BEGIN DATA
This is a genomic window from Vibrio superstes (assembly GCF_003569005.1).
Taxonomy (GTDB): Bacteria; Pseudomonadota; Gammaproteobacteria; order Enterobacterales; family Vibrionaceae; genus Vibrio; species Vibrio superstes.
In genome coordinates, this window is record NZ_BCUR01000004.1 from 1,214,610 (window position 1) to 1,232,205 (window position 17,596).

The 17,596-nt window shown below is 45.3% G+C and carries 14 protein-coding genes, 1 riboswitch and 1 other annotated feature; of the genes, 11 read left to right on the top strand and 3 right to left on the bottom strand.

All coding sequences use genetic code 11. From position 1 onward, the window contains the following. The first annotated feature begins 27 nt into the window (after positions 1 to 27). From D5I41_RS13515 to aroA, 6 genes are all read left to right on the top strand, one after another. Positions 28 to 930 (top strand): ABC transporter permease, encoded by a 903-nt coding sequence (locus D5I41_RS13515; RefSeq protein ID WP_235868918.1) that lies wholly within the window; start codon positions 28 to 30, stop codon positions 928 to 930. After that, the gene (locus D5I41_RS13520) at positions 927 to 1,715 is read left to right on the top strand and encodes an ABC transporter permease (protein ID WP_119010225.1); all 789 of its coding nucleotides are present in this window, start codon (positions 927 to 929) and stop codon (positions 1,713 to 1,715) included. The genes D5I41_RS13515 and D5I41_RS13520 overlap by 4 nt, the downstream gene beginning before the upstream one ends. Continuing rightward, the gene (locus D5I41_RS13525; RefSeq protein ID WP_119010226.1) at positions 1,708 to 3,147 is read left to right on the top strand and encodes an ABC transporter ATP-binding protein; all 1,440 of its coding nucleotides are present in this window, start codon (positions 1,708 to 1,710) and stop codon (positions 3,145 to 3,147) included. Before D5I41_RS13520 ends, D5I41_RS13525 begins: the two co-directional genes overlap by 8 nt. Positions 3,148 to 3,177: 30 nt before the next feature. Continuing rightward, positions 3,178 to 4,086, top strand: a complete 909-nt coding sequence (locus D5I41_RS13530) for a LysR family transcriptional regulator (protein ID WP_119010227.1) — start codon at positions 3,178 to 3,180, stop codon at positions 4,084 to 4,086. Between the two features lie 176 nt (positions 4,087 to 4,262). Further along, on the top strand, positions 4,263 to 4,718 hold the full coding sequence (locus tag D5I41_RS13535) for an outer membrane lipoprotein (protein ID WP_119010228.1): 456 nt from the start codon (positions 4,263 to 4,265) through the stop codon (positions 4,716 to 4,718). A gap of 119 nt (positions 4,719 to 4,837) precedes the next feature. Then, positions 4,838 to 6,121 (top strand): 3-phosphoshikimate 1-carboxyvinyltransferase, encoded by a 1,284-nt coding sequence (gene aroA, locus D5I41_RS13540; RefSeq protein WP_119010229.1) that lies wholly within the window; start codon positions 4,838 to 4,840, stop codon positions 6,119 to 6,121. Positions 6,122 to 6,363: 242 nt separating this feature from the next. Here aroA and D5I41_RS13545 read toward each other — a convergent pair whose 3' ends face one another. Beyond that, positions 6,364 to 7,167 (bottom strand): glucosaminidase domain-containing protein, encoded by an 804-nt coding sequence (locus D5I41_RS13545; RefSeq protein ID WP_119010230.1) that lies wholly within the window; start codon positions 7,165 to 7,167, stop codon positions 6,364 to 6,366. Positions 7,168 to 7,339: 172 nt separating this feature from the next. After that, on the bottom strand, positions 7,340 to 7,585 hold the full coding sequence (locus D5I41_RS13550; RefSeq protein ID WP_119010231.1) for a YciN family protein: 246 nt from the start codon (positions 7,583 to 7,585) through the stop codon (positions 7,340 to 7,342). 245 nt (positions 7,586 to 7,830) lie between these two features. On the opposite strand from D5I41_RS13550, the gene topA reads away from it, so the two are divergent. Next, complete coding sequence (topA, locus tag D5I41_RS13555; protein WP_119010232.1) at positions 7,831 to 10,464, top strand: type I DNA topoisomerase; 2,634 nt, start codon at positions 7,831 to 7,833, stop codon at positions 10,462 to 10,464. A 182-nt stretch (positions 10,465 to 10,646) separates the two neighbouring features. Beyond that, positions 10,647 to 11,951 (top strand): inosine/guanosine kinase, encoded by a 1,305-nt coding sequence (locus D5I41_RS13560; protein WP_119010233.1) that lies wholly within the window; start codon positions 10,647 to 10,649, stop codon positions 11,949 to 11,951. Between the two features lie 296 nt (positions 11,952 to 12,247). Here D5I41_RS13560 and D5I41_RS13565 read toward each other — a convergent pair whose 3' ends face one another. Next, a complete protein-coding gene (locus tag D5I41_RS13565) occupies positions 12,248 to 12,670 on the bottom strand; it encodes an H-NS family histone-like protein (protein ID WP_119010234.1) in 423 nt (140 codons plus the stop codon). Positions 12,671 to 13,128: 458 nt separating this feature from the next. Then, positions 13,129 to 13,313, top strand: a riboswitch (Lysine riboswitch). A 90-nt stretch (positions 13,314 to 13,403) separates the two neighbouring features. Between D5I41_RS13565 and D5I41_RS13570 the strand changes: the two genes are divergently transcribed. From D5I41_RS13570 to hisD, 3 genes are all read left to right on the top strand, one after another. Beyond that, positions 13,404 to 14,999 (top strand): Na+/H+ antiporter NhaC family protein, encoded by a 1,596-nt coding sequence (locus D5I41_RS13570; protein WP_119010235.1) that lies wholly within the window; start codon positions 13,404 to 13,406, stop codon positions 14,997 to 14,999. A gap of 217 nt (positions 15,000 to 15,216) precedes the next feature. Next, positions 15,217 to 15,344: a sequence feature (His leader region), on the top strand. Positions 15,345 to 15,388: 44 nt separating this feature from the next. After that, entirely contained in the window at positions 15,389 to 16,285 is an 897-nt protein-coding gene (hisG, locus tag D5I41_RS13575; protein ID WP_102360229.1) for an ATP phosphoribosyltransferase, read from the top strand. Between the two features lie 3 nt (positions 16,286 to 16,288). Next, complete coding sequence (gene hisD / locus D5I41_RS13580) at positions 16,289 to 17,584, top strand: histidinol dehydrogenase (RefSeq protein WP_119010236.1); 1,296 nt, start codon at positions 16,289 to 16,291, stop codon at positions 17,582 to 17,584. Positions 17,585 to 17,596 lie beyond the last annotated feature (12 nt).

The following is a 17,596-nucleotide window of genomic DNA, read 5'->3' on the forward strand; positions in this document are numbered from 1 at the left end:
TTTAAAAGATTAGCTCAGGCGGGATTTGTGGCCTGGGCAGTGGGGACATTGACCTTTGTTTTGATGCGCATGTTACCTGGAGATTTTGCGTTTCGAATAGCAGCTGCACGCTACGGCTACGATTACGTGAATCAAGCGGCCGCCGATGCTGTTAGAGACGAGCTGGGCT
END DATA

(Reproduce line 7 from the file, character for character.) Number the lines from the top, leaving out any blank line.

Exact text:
TTTAAAAGATTAGCTCAGGCGGGATTTGTGGCCTGGGCAGTGGGGACATTGACCTTTGTTTTGATGCGCATGTTACCTGGAGATTTTGCGTTTCGAATAGCAGCTGCACGCTACGGCTACGATTACGTGAATCAAGCGGCCGCCGATGCTGTTAGAGACGAGCTGGGCT